What was your first job in the realty industry? I worked for Kemmerly Real Estate for five or six years and then moved to RE/MAX Suburban. After RE/MAX, I moved to Real Star, which was bought 15 years ago by Baird & Warner, and I’ve been here ever since.
Where did you grow up? In Wicker Park.
What is your favorite free-time activity? Needlepoint. I finished a big needlepoint of the Art Institute, which took me two and a half years to make. I also make cases for eyeglasses and give them as gifts.
What do you do to relax when you’re stressed? I like to bake a lot, and then I give them away. That’s my way of working stress out – making the best cookie or trying new recipes.
Growing up, what did you want to be? I wanted to be successful.
If you could have lunch with a well-known figure (living or not), who would it be and why? My brother Walter. I came from a family of nine and he was the middle brother of three boys; I was the last to be born. I looked up to him because he worked hard and made it in the world and did well. When mom died, he thought we were too young to be living alone (I was 14 and my sister was 16) and we lived with him. He was just so good-hearted.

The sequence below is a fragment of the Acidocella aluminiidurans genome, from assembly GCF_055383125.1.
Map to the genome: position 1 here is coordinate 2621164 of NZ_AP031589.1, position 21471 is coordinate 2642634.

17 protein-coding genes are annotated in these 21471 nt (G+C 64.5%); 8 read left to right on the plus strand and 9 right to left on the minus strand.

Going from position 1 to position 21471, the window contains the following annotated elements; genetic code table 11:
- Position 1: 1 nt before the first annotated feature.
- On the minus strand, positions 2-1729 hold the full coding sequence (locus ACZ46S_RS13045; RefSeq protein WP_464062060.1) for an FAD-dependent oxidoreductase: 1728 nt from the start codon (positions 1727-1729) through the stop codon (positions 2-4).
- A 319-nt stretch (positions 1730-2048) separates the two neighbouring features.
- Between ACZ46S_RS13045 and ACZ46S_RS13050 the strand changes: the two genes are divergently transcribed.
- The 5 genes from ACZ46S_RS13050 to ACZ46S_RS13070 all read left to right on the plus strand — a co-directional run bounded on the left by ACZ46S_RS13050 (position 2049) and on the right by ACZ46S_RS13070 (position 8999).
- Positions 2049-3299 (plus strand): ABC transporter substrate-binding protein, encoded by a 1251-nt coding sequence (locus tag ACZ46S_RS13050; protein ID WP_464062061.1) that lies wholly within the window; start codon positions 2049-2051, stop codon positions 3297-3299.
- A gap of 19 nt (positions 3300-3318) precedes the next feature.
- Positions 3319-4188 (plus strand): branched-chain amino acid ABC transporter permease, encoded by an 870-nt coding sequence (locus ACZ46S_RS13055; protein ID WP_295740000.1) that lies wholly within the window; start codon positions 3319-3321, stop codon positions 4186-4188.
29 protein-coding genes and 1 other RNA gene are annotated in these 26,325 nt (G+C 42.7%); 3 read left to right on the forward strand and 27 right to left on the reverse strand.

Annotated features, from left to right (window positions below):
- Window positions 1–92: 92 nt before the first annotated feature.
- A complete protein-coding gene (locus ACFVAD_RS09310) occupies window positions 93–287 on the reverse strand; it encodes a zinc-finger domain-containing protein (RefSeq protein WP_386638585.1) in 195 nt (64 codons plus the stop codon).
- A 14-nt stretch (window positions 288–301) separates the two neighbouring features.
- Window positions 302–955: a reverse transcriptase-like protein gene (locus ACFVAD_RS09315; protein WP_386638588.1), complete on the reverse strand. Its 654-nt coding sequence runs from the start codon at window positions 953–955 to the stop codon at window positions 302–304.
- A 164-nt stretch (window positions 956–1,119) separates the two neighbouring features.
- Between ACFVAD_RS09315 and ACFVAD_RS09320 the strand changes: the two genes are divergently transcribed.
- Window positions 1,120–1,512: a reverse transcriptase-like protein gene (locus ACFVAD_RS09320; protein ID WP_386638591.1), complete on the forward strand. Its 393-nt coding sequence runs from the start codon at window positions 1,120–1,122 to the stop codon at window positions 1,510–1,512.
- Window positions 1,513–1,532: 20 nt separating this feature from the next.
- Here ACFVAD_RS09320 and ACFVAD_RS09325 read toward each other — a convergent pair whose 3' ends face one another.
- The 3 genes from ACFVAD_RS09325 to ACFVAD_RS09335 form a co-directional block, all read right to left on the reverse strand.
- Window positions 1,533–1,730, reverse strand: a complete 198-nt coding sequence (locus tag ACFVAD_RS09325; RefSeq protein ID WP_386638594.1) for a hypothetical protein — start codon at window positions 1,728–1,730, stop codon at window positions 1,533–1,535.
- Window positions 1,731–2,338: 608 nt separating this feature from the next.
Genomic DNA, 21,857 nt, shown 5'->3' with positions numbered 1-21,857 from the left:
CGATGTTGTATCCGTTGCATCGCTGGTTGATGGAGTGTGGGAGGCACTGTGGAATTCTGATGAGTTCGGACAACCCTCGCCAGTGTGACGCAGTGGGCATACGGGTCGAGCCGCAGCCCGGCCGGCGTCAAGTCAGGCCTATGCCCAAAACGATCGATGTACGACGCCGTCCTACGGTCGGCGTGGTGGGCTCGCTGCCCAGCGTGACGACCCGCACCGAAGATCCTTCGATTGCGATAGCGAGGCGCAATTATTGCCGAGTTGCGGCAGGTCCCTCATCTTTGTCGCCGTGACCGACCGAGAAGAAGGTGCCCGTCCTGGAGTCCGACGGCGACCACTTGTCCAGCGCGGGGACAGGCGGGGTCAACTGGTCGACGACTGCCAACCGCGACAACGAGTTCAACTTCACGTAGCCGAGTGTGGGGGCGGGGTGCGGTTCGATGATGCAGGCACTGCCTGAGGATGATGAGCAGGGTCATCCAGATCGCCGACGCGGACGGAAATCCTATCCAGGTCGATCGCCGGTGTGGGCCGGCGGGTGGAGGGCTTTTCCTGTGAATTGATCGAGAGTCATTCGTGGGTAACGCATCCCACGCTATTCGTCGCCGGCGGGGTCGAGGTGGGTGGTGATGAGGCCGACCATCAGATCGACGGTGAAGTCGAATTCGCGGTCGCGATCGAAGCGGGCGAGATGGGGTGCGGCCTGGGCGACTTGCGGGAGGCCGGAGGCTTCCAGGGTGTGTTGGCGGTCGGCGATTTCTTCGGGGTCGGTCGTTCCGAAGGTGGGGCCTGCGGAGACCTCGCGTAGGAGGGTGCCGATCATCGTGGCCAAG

Where is your favorite place to hang out? I like visiting friends. I also belong to a birthday club where when it’s someone’s birthday, we try a new restaurant and get together.
What do you love most about the industry? Meeting people and making them feel good about what they’re buying. And the most important thing is liking what you do. if you don’t like your job, you’re never really going to be happy and satisfied.
Where do you go to network and meet new clients? I try to stay around the church and a lot of my intake is seeing people there from the same mass every Sunday. They might not know me by name, but then people ask me my name and say they’ve heard of me.
What has been your greatest accomplishment? Seeing people happy at their closing. That means I’ve put someone in the right house and they’re very happy with it. Also, being a mother – that’s a big job, being a mother to two children.
What is your advice for someone new to the industry? What I see today is for, some reason or other, agents think they’re going to make $1 million their first year. They come to me for advice, and I have to tell them that first year is only a learning year and a chance to practice skills. Agents need to hone their skills and practice in order to be successful.